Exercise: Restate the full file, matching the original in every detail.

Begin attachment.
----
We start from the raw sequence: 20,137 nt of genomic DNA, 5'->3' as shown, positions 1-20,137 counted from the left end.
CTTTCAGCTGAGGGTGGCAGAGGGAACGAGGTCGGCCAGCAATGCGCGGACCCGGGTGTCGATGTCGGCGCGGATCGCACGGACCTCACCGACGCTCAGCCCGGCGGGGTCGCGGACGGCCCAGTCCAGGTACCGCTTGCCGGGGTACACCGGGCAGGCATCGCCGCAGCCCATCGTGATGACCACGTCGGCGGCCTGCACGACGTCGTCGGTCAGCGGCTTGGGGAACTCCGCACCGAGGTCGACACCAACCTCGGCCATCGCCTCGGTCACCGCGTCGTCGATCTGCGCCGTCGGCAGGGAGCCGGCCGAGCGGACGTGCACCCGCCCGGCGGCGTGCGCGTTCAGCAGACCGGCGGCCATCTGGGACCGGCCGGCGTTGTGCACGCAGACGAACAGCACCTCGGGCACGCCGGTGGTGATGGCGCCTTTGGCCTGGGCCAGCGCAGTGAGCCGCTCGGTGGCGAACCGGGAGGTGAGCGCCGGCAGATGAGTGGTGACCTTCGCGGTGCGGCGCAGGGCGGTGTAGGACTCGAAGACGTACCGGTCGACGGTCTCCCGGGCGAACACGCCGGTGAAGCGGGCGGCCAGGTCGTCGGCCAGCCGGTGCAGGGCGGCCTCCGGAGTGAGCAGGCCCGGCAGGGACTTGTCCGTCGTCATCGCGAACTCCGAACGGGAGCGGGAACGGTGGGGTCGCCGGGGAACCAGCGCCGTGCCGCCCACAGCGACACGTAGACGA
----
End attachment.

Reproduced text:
We start from the raw sequence: 20,137 nt of genomic DNA, 5'->3' as shown, positions 1-20,137 counted from the left end.
CTTTCAGCTGAGGGTGGCAGAGGGAACGAGGTCGGCCAGCAATGCGCGGACCCGGGTGTCGATGTCGGCGCGGATCGCACGGACCTCACCGACGCTCAGCCCGGCGGGGTCGCGGACGGCCCAGTCCAGGTACCGCTTGCCGGGGTACACCGGGCAGGCATCGCCGCAGCCCATCGTGATGACCACGTCGGCGGCCTGCACGACGTCGTCGGTCAGCGGCTTGGGGAACTCCGCACCGAGGTCGACACCAACCTCGGCCATCGCCTCGGTCACCGCGTCGTCGATCTGCGCCGTCGGCAGGGAGCCGGCCGAGCGGACGTGCACCCGCCCGGCGGCGTGCGCGTTCAGCAGACCGGCGGCCATCTGGGACCGGCCGGCGTTGTGCACGCAGACGAACAGCACCTCGGGCACGCCGGTGGTGATGGCGCCTTTGGCCTGGGCCAGCGCAGTGAGCCGCTCGGTGGCGAACCGGGAGGTGAGCGCCGGCAGATGAGTGGTGACCTTCGCGGTGCGGCGCAGGGCGGTGTAGGACTCGAAGACGTACCGGTCGACGGTCTCCCGGGCGAACACGCCGGTGAAGCGGGCGGCCAGGTCGTCGGCCAGCCGGTGCAGGGCGGCCTCCGGAGTGAGCAGGCCCGGCAGGGACTTGTCCGTCGTCATCGCGAACTCCGAACGGGAGCGGGAACGGTGGGGTCGCCGGGGAACCAGCGCCGTGCCGCCCACAGCGACACGTAGACGA